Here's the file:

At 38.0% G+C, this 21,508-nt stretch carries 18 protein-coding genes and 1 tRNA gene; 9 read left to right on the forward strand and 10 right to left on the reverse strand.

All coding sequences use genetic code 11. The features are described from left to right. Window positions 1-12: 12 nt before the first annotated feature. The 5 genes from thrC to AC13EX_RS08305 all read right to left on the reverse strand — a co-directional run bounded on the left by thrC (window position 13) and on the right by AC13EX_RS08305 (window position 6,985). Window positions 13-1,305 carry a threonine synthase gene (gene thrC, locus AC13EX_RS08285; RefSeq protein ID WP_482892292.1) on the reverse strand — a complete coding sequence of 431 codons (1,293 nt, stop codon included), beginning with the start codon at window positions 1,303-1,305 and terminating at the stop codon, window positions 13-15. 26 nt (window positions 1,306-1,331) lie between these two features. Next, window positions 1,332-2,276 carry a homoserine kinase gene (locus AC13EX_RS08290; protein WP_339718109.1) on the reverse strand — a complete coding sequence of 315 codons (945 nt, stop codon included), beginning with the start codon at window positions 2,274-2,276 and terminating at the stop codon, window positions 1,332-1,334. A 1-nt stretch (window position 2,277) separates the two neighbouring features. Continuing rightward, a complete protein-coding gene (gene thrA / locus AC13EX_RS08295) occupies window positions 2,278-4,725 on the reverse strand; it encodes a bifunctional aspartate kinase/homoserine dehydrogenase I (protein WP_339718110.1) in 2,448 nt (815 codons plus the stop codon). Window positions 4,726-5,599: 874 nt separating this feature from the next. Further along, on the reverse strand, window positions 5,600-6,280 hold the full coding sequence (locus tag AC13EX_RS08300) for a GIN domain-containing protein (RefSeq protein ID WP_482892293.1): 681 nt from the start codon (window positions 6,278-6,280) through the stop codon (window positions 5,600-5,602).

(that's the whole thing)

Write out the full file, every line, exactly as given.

At 38.0% G+C, this 21,508-nt stretch carries 18 protein-coding genes and 1 tRNA gene; 9 read left to right on the forward strand and 10 right to left on the reverse strand.

All coding sequences use genetic code 11. The features are described from left to right. Window positions 1-12: 12 nt before the first annotated feature. The 5 genes from thrC to AC13EX_RS08305 all read right to left on the reverse strand — a co-directional run bounded on the left by thrC (window position 13) and on the right by AC13EX_RS08305 (window position 6,985). Window positions 13-1,305 carry a threonine synthase gene (gene thrC, locus AC13EX_RS08285; RefSeq protein ID WP_482892292.1) on the reverse strand — a complete coding sequence of 431 codons (1,293 nt, stop codon included), beginning with the start codon at window positions 1,303-1,305 and terminating at the stop codon, window positions 13-15. 26 nt (window positions 1,306-1,331) lie between these two features. Next, window positions 1,332-2,276 carry a homoserine kinase gene (locus AC13EX_RS08290; protein WP_339718109.1) on the reverse strand — a complete coding sequence of 315 codons (945 nt, stop codon included), beginning with the start codon at window positions 2,274-2,276 and terminating at the stop codon, window positions 1,332-1,334. A 1-nt stretch (window position 2,277) separates the two neighbouring features. Continuing rightward, a complete protein-coding gene (gene thrA / locus AC13EX_RS08295) occupies window positions 2,278-4,725 on the reverse strand; it encodes a bifunctional aspartate kinase/homoserine dehydrogenase I (protein WP_339718110.1) in 2,448 nt (815 codons plus the stop codon). Window positions 4,726-5,599: 874 nt separating this feature from the next. Further along, on the reverse strand, window positions 5,600-6,280 hold the full coding sequence (locus tag AC13EX_RS08300) for a GIN domain-containing protein (RefSeq protein ID WP_482892293.1): 681 nt from the start codon (window positions 6,278-6,280) through the stop codon (window positions 5,600-5,602).